: of, relating to, or marked by ecstasy
Did You Know?
Ecstatic has been used in our language since the late 16th century, and the noun ecstasy is even older, dating from the 1300s. Both derive from the Greek verb existanai ("to put out of place"), which was used in a Greek phrase meaning "to drive someone out of his or her mind." That seems an appropriate history for words that can describe someone who is nearly out of their mind with intense emotion. In early use, ecstatic was sometimes linked to mystic trances, out-of-body experiences, and temporary madness. Today, however, it typically implies a state of enthusiastic excitement or intense happiness.
Greta and Paul were ecstatic when their daughter called to tell them that they were soon going to be grandparents.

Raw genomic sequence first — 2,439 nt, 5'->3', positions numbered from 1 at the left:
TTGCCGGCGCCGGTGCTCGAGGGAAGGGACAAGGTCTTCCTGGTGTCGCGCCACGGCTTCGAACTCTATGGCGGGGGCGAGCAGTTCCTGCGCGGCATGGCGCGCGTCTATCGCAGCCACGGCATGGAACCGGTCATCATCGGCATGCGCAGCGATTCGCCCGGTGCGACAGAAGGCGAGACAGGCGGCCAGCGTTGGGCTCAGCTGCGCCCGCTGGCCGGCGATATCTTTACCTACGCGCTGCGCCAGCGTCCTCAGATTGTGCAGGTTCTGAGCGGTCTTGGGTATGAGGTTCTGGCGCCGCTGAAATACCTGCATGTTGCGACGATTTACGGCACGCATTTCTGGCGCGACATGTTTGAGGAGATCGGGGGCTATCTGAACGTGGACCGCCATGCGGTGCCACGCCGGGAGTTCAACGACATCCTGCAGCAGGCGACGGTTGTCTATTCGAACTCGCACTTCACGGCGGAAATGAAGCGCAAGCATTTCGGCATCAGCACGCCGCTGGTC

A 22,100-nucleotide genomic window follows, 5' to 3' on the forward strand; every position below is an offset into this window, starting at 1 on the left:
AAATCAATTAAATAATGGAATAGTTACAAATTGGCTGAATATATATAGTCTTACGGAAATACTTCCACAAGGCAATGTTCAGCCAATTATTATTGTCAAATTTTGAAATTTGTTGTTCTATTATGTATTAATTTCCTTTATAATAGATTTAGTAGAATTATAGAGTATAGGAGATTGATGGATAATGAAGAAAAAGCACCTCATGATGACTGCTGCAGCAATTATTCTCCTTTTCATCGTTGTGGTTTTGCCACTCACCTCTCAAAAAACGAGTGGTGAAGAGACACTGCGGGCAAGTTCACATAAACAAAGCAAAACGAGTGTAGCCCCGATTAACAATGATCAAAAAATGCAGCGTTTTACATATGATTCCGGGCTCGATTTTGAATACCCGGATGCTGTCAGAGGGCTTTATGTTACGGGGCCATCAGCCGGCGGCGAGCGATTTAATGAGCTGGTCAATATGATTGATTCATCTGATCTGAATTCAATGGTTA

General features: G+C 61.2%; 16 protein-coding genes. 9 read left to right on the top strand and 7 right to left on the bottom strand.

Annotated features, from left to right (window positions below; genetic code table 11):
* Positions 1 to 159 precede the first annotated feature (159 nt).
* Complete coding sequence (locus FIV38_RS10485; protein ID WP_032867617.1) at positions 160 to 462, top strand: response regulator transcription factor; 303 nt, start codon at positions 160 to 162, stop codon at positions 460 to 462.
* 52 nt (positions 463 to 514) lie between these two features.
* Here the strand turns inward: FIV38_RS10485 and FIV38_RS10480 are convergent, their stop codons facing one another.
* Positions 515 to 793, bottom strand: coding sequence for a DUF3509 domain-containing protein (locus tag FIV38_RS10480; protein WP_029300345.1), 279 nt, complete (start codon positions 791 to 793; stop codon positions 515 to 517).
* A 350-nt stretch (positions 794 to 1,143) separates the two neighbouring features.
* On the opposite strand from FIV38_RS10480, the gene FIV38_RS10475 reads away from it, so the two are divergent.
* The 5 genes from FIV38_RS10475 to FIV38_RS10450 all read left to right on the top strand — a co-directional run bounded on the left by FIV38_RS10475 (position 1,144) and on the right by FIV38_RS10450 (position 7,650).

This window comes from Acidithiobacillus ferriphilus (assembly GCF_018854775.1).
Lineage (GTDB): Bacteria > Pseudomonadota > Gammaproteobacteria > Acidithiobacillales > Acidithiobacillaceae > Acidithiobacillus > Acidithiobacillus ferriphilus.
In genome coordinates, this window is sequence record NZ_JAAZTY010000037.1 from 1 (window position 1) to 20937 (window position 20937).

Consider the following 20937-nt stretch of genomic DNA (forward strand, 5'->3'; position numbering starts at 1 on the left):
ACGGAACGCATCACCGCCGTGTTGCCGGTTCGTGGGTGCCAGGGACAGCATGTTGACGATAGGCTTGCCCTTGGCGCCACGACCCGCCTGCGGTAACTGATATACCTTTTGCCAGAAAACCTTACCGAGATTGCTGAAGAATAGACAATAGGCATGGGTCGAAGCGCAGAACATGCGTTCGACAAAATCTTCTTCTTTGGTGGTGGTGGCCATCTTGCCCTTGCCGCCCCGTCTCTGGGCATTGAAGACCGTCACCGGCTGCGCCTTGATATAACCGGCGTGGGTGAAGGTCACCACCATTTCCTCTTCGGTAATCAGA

"Harold Pinter established himself as Britain's foremost dramatist by placing inscrutable characters in cryptic situations and he was bound to keep the production line in motion, knowing that his oblique scripts would be greeted by genuflecting reviewers, ecstatic professors of literature and shrewd thesps ululating with approval at every rehearsal." — Lloyd Evans, The Spectator, 24 Nov. 2018
Test Your Vocabulary with M-W Quizzes
Test Your Vocabulary
Fill in the blanks to complete an adjective that implies a feeling of great happiness and excitement: e _ p _ _ r _ _.VIEW THE ANSWER
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